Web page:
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Steven O. Schwartz, M.D.; Sherman R. Kaplan, M.D.; James Stengle, M.D.; Fern L. Stevenson, M.D.
JAMA. 1952;149(13):1180-1183. doi:10.1001/jama.1952.02930300006002.
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Comparatively recent interest in ultraviolet rays as a means of sterilization stimulated us to investigate the value of this therapeutic method. The fountainhead of interest in the beneficial effects of ultraviolet irradiation of blood is E. K. Knott,1 who, working from the premise that ultraviolet rays have bactericidal properties, devised an ingenious apparatus for the purpose of irradiating whole blood. He recognized early "that the source of the ultraviolet energy was inconstant and varied widely" and would "produce variable results and often a failure to obtain measurable results." Because of this, "A source of ultraviolet of known intensity was sought that could be easily controlled so that a uniform dosage could be achieved and duplicated at will."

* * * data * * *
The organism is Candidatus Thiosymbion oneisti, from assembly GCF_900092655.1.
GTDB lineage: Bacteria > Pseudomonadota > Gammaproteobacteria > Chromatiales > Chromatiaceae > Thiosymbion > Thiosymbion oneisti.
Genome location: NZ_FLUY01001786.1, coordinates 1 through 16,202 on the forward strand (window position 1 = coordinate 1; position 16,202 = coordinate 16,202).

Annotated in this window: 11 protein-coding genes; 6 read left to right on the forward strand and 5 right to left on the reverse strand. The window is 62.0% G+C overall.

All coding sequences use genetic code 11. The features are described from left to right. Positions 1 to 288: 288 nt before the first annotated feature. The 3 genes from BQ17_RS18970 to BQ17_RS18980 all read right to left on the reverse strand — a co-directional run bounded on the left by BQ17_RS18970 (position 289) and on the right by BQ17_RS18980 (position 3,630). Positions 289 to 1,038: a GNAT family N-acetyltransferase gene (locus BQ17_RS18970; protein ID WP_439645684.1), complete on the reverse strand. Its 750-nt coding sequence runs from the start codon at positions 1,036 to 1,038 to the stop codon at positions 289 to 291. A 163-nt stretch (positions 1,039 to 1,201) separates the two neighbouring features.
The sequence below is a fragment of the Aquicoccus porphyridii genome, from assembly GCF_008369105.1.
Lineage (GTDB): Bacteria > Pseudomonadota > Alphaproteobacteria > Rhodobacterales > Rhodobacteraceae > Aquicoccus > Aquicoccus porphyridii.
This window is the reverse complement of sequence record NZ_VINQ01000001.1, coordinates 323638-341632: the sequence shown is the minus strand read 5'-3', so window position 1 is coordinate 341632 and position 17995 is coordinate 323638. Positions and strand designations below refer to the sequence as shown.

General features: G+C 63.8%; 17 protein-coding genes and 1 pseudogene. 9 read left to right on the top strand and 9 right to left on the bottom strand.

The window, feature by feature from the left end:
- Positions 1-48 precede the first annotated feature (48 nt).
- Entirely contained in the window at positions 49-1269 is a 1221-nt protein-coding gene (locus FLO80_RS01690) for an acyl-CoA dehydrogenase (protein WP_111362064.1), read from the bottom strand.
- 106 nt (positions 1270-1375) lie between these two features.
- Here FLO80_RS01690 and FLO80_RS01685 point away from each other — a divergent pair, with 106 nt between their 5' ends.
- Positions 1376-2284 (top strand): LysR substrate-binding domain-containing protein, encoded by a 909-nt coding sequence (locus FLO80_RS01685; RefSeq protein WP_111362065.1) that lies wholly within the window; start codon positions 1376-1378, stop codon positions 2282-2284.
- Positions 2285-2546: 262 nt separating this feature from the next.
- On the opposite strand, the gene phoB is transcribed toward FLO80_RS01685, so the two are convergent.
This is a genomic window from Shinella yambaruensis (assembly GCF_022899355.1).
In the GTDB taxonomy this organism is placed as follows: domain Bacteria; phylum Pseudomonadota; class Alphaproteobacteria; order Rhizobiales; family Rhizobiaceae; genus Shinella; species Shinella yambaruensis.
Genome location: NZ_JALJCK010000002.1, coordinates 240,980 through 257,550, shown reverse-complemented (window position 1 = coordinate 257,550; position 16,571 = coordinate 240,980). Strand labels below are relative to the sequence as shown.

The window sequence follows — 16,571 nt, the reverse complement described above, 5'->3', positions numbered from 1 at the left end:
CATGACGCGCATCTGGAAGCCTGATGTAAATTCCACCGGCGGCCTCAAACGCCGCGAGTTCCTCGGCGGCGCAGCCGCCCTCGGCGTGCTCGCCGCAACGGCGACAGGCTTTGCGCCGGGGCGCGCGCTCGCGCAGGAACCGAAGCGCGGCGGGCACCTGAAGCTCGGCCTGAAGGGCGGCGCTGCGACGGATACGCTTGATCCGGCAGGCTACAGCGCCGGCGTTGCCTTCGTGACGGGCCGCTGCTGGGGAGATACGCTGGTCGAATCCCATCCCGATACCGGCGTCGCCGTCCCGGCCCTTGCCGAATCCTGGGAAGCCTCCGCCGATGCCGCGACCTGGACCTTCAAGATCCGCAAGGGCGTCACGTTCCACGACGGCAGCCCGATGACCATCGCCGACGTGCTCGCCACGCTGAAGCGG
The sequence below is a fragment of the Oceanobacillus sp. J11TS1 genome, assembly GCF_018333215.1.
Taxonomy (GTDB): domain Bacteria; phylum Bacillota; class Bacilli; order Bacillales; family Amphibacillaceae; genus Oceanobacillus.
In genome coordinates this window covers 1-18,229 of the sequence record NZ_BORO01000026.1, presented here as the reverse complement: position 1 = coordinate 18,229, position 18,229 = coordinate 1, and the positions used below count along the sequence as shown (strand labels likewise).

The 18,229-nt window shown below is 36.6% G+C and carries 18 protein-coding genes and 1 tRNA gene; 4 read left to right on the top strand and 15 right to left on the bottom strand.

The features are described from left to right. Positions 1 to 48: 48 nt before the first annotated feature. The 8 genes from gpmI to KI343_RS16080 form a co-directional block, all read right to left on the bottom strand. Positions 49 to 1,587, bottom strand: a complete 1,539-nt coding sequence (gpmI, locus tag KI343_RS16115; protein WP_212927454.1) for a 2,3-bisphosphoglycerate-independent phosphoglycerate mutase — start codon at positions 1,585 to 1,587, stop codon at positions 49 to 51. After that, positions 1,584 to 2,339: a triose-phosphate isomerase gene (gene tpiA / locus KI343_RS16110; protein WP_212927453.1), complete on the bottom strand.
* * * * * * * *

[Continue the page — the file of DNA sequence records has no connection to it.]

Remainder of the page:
Animals.—  When animal experiments were first begun, the animals died of overirradiation. Eventually the premise was evolved, from experiments on bacteremic animals, "that it was neither necessary to expose the


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